How data can make banking personal again
Every single individual or business is unique. It’s high time banks started treating them as such. Here’s how.
Once upon a time, banking was all about trust and personal relationships. The only way to do banking for the average customer – let’s call her Sarah – was for her to walk into her local branch. There, she’d be greeted by name by the bank manager. He knew how well her business was doing, or if she needed a little extra help with financial planning, and knew what loan, pension, or savings account she needed.
Then all that changed.
Today, Sarah might move from her hometown to go to university, then land a job with a large multinational. She’ll spend a couple of years in London, then relocate to Paris, and then get sent to Singapore to open a new office. No single bank manager in any of those places could possibly keep up. What’s more, with the proliferation of online, telephone and app-based banking channels, she no longer physically goes into the bank branch anyway.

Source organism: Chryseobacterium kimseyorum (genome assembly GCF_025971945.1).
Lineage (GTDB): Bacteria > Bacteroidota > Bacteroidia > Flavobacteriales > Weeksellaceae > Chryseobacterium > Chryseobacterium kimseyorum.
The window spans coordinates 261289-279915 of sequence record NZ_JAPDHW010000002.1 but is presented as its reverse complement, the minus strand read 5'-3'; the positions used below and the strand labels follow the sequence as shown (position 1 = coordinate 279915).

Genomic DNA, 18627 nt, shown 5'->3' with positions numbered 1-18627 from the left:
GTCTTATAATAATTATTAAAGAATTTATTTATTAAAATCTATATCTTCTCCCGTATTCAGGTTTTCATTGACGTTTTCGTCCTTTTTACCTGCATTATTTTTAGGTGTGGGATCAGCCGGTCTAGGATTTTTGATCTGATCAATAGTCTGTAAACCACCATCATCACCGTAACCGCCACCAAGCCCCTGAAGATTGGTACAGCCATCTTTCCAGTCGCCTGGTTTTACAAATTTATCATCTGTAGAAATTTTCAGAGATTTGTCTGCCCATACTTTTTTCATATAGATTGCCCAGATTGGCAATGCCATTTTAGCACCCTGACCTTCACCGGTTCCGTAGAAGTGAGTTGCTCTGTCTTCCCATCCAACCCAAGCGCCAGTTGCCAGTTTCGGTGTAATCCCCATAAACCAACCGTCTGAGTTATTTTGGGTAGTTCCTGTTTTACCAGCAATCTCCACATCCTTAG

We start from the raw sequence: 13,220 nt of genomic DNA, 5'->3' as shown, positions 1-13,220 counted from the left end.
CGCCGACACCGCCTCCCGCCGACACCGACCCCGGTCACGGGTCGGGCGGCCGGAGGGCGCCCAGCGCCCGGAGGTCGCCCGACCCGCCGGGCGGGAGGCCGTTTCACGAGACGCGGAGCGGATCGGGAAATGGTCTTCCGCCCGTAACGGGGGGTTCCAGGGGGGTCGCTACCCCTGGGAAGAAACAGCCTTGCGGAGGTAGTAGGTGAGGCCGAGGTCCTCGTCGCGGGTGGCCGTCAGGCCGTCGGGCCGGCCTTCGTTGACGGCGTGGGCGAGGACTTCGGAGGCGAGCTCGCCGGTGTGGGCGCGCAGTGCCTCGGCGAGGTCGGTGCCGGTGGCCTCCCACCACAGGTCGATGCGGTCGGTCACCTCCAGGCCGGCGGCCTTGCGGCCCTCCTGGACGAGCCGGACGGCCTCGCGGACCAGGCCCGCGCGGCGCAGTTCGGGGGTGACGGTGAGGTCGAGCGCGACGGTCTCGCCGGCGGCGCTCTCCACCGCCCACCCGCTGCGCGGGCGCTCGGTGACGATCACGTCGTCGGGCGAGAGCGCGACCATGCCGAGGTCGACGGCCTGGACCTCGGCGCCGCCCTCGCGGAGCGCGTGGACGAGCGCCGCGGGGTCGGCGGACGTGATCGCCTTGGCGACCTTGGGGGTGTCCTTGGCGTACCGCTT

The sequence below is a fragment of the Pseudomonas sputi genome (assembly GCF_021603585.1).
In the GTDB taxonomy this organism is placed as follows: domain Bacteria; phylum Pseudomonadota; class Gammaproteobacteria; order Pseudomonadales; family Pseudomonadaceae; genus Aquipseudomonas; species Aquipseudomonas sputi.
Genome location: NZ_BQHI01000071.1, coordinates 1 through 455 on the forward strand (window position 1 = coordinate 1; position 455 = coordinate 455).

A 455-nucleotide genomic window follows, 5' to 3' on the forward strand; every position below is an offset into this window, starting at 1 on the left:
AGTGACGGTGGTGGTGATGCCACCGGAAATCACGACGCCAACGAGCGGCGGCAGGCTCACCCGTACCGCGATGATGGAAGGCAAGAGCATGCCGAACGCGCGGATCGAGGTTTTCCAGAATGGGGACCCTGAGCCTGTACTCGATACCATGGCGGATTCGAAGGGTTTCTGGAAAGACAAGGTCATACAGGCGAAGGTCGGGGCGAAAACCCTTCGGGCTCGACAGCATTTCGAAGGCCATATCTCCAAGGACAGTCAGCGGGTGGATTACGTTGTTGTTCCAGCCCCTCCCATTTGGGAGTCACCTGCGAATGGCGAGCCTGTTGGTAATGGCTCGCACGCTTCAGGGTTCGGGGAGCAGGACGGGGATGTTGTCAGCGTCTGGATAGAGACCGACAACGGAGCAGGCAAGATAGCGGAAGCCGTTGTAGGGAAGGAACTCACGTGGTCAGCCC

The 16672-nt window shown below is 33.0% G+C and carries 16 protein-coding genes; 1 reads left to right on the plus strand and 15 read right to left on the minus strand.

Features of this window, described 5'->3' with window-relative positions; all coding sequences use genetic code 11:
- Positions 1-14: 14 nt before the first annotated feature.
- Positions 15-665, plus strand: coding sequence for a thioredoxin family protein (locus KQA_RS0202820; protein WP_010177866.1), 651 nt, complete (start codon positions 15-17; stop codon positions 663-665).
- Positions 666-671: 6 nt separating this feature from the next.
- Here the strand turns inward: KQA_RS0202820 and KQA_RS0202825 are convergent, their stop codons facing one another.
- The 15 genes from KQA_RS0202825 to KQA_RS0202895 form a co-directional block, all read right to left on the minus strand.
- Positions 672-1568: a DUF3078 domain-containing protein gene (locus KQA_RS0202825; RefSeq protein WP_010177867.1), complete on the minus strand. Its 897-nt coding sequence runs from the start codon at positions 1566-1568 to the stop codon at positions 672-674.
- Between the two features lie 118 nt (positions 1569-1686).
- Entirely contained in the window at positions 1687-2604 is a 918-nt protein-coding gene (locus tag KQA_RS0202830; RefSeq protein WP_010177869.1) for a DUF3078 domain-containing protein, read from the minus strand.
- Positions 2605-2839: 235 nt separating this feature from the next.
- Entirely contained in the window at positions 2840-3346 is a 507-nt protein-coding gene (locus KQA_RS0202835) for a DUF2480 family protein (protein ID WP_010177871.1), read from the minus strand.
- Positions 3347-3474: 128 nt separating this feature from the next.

How can banks provide a personalised service to customers if there’s no longer any personal interaction?
People aren’t numbers. But numbers can help
As life has become more complex, people need financial products and services that cater to their specific requirements more than ever. But they’re not getting them.
Survey after survey shows that customers, on the whole, are pretty unsatisfied by their banks. In the UK for example, government research published earlier this year showed that anything from a quarter to half of customers at the major high street banks wouldn’t recommend them to their friends.
Meanwhile, as many as 50% of viable loan requests by small businesses are getting rejected, usually because their banks are relying upon outdated forms to measure their creditworthiness, instead of looking at their actual performance.
Across all the key touchpoints in their customer journey, people are facing hurdles that they have to overcome just to access the financial services they need in order to get on with living their lives